“It feels like we are in an era where we care more about the process of how things are made,” said Muñoz-Oca before remarking on his fascination with how his jeans are made. “Bringing people into the handcrafted grape-growing and winemaking… allows us to show where we are and what we do.”

This almost instantaneous sense of a familial community combined with a shared curiosity regarding the outcome accomplishes a very peculiar feat. Columbia Crest draws in people from different walks of life and asks them to create something together, in an age of increasing social disconnect. Not only is this product tangible, but it’s associated with joviality and festivities.

You get the sense that Columbia Crest was on the right path, but probably couldn’t get to this place where modernism mixes with traditional elbow grease without Muñoz-Oca (though he’ll likely deflect praise onto his team).

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Whether it’s he’s talking about his vineyard family or taking his family to California vineyards, Muñoz-Oca doesn’t ooze the slimy pretentiousness you expect from someone with a title like head winemaker. It’s my sincerest belief that he could survive off of coffee, Washington wine, and good conversation. Isn’t this the kind of tunnel-vision passion you want behind your wine:

“It’s beyond what we do for a living,” he said of his and his wife’s careers. “It feels like it’s who we are, and some of that’s gotta transfer to our kids.”

Though he wouldn’t force his children into the family business, after watching a video of his six-year-old son discerningly taste grapes off the vine, I hope that this legacy will prevail. The world needs more Muñoz-Ocas sticking their hands into crates of grapes.

Photos: J. Fergus; Screenshot courtesy of Lurzer’s Archiv

Categories
Cravings

Someone Deep Fried A Banh Mi Burger Into A Chimichanga

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What do you get when you take a burger and combine it with a Vietnamese sandwich and combine THAT with a chimichanga? A good time.

Mad Fox Brewing has Frankenstein’d three different cuisines into a monster burger they’re calling The BanhMiBurgerChanga. If pronouncing it is a mouthful, you should see the burger.

The behemoth is made with 8 ounces of house-ground meat with added cilantro and jalapeño and formed into a patty. Featuring smoked gouda, beer-braised carnitas, picked ramps & onions, carrot mayo and lime juice, the burger is wrapped around a chipotle tortilla and deep fried.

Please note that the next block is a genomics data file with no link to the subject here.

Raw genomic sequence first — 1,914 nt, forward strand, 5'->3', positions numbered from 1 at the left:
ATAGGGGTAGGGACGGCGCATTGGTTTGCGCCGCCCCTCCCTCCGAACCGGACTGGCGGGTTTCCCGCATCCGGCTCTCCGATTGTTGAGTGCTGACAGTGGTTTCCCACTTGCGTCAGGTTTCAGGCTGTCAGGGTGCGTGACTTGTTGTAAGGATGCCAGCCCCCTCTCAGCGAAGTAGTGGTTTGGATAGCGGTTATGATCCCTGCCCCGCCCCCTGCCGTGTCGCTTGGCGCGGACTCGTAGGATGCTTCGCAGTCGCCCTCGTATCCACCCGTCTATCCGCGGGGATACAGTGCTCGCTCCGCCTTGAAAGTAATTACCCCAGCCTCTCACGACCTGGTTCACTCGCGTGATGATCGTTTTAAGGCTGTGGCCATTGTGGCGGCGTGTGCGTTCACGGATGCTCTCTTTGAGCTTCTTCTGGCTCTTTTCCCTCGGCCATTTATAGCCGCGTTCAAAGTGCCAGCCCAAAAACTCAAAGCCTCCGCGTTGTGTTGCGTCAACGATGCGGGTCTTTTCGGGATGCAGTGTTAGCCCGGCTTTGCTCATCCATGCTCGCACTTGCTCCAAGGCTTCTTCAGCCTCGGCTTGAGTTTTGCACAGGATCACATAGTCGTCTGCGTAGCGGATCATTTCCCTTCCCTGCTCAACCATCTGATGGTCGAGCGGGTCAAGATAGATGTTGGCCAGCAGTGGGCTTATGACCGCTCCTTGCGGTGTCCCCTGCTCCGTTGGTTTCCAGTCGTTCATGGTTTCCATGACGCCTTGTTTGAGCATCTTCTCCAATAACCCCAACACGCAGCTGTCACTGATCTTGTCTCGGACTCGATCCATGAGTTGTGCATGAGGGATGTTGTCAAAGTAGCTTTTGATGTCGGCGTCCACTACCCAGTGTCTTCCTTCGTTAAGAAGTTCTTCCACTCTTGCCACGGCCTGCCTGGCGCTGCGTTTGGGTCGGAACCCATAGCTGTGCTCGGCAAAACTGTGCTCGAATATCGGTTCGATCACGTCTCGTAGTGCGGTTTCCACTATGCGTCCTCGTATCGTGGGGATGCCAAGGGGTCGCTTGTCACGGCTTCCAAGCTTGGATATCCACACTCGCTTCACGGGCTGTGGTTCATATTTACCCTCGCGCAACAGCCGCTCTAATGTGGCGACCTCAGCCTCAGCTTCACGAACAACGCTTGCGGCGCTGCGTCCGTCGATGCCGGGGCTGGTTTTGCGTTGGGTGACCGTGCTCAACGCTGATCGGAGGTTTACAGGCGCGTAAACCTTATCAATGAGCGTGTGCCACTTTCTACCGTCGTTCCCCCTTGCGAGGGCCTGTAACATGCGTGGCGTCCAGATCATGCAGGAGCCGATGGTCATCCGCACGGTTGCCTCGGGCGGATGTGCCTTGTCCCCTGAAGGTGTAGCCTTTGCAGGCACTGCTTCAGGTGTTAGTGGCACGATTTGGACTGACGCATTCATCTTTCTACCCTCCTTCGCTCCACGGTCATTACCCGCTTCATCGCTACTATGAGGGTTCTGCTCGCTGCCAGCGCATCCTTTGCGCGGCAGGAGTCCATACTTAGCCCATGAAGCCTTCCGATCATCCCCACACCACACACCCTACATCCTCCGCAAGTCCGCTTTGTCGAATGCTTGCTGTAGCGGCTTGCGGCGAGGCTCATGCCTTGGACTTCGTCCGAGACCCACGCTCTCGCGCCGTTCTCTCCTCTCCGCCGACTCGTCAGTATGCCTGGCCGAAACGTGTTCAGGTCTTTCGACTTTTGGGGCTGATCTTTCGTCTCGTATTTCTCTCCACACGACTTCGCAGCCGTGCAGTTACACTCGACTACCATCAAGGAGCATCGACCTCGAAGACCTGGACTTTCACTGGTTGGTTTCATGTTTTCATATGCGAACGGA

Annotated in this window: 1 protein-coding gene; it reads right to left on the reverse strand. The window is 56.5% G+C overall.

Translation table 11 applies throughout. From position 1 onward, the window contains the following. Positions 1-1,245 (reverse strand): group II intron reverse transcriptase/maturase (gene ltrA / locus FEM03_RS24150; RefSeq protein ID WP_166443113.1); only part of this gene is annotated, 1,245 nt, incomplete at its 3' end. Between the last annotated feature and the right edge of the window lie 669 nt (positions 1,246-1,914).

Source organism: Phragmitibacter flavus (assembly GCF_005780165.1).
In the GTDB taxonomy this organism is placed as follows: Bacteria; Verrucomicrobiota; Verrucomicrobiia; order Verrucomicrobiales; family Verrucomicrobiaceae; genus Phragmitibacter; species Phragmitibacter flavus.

The BanhMiBurgerChanga will be available at Mad Fox Brewing Company until May 16.

Photo: Instagram

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Hit-Or-Miss

Shirtless Male Baristas Will Serve You at this Coffee Shop

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If you’re looking for a cup of hot coffee served to you by shredded shirtless male baristas, then you might want to check out Hot Cup of Joe. The coffee shop in Spokane, Washington, features an all-male staff of baristas who make coffee to order without shirts on.

The idea was a response to the recent openings of bikini coffeehouses that have been making the news. Hot Cup of Joe felt that the female population needed their own place to enjoy their coffee just as much. They even offer their male patrons a $1 discount whenever they place an order.

“This is something the women have been crying out for for a while,” Chris Mullins, 28, Hot Cup Of Joe’s owner, told The Spokesman-Review. However, Mullins continued to say, “We’re not going to be wearing thongs.”

Sorry, ladies.

Picthx Hot Cup of Joe

Categories
Fast Food

Subway Offers Falafel Sandwich as Veggie Option on East Coast

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For those die-hard falafel fans, Subway is serving their on-again, off-again Falafel Sandwich in areas neighboring Washington, D.C.

The falafel sandwich is definitely a choice menu item for veggie lovers or simply those who wish to try something new. The veggie-packed option consists of fried chickpea patties topped with cucumber sauce. Sadly for vegans, the sauce contains dairy but luckily you can customize your Falafel Sandwich to your heart’s (and dietary) content.

Hopefully it’ll be available in the West Coast as well, but until then it’s an East Coast exclusive. Subway’s Falafel Sandwich is available for $4.75 at six-inches and $7.50 for a footlong.

PicThx Subway

Categories
Hit-Or-Miss

Pepsi Vending Machine Rigged to Sell $3 Malt Liquor in DC Neighborhood

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In the Trinidad neighborhood of Washington, D.C, a Pepsi vending machine was discovered by police to be selling malt liquor behind its non-alcoholic facade. Of course, the rogue vending machine was a hit with neighborhood kids, who were able buy booze illegally.

Taking notes from a meeting with the Trinidad Neighborhood Association, D.C. blogger, Geoffrey Hatchard, tweeted that an officer from the Metropolitan Police Department found the machine, which was quickly disabled upon discovery.

“The Pepsi machine was in front of a 4-unit apartment and of course no one claimed responsibility for it. It charged $3 for the malt liquor so kids were buying it (cheaper for adults to get at the store). MPD disabled it and were waiting for the property owner to have it removed,” stated Danielle Bays, the association’s president.

Man, if only they had one of these babies a few years back.

H/T + PicThx DCist

Categories
Food Trucks

This 50s-Themed Trailer Serves Up Chicken & Waffles . . . on A Stick

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My Sweet Little Cakes, a Seattle-based food truck, has revolutionized the world of pancakes and waffles by offering these timeless items . . . on a stick. Yes, now you can eat your morning chicken and waffles drizzled in syrup in one hand and Instagram the moment with the other AT THE SAME TIME.

Did we mention these hotcakes come in a variety of cozy flavors like savory beer & hickory smoked bacon, sweet red velvet buttermilk with dark cherries and blueberry lemon ricotta with honey lemon syrup? Oh we didn’t? Well, there you go.

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Unfortunately, at the moment My Sweet Little Cakes can only be found cooking up a storm on Pine Street in Seattle, Washington — making this a must to visit if you’re ever in the area.

H/T + PicThx Thrillist